The Dreadful Fate of Jonathan York by Kory Merritt

The Dreadful Fate of Jonathan York rating

(No Series)

Discover the horrible fate of Jonathan York as he sets out on his journey through a spooky forest with an alarming party of travelmates!

Jonathan York has led a boring life — a pointless degree from the community college, a lackluster job at the General Store, and never any desire for something more exciting. But when fate leaves him stranded in a sinister land, he finds himself seeking an adventure of his own. Along the way he encounters ghoulish thieves, ravenous swamp monsters, a dastardly ice cream conspiracy, and a necromancer bent on human sacrifice.

In this beautifully illustrated, four-color novel, Jonathan York's life takes a decidedly spooky turn!

A fun, quirky, imaginative story that is spruced up with creative artwork. One without the other wouldn't work nearly as well, but together they leave a lasting impression. The book packs a larger whallop than I expected before opening it. Picture Poe, Dr Seuss, and Tim Burton sitting together around a table co-writing a children's story.

Humor is present in many forms - some ironic, some at the expense of the main character, some adult nudges buried in a middle-age book. There's some tension for the younger crowd, bizarre creatures that may as well have come out of the most imaginative of the imaginative, and plenty of adventures to arrive at for this book, which is over 100 pages in length.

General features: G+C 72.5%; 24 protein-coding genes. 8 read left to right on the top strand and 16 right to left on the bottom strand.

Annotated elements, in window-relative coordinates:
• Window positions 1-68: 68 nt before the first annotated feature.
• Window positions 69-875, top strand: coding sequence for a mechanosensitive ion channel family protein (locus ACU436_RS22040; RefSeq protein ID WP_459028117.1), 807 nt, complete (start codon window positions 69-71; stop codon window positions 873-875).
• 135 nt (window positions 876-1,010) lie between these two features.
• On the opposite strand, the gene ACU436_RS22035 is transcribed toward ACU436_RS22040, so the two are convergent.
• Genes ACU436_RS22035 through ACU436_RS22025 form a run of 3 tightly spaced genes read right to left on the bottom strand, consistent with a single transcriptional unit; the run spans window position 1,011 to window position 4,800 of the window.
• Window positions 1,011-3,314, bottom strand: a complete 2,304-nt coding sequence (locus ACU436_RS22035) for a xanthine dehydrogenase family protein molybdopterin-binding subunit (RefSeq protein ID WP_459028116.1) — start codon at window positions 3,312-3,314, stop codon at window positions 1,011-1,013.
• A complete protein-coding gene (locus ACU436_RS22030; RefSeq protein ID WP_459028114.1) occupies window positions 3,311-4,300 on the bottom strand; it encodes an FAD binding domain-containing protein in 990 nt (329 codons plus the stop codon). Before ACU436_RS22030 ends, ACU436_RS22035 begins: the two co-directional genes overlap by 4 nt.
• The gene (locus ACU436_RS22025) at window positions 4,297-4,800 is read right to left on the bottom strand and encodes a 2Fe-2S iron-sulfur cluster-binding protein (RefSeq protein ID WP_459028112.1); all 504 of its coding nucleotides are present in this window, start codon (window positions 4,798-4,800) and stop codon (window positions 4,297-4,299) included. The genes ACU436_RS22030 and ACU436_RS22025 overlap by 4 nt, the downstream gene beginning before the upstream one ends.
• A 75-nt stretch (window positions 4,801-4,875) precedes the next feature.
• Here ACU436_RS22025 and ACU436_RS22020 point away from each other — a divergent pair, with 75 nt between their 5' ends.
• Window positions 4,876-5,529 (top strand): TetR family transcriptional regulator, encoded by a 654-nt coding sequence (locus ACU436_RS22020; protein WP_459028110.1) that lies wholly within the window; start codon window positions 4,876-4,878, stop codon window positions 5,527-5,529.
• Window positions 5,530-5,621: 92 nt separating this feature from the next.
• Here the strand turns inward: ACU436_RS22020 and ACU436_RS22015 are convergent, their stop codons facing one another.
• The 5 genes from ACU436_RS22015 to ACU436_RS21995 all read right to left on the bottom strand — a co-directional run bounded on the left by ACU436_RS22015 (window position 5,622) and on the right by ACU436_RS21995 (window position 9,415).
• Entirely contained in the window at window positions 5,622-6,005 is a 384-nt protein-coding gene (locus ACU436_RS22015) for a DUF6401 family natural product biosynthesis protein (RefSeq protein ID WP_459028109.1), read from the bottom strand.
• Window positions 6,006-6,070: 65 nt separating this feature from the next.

The prose is poetic and enjoyable, with lines such as this: "And then the ground shook. Footsteps. Like the footsteps in a dinosaur movie. Like the footsteps you hear just before an expendable character gets chomped."

Sometimes the book seems indecisive on what age level it's aiming at - I doubt many middle schoolers today would get references to Sean Connery's appearance and being an expendable "red shirt" in a movie. But these tucked in make it enjoyable for all ages - the adult/child in me loved the colorful illustrations, the playful prose in dangerous (funny) situations, while a child would enjoy the outlandish stories, fun but stylishly sophisticated artwork, and different 'other' appeal.

The subtitle is "A Yarn for the strange at heart." No matter what age, that certainly fits me.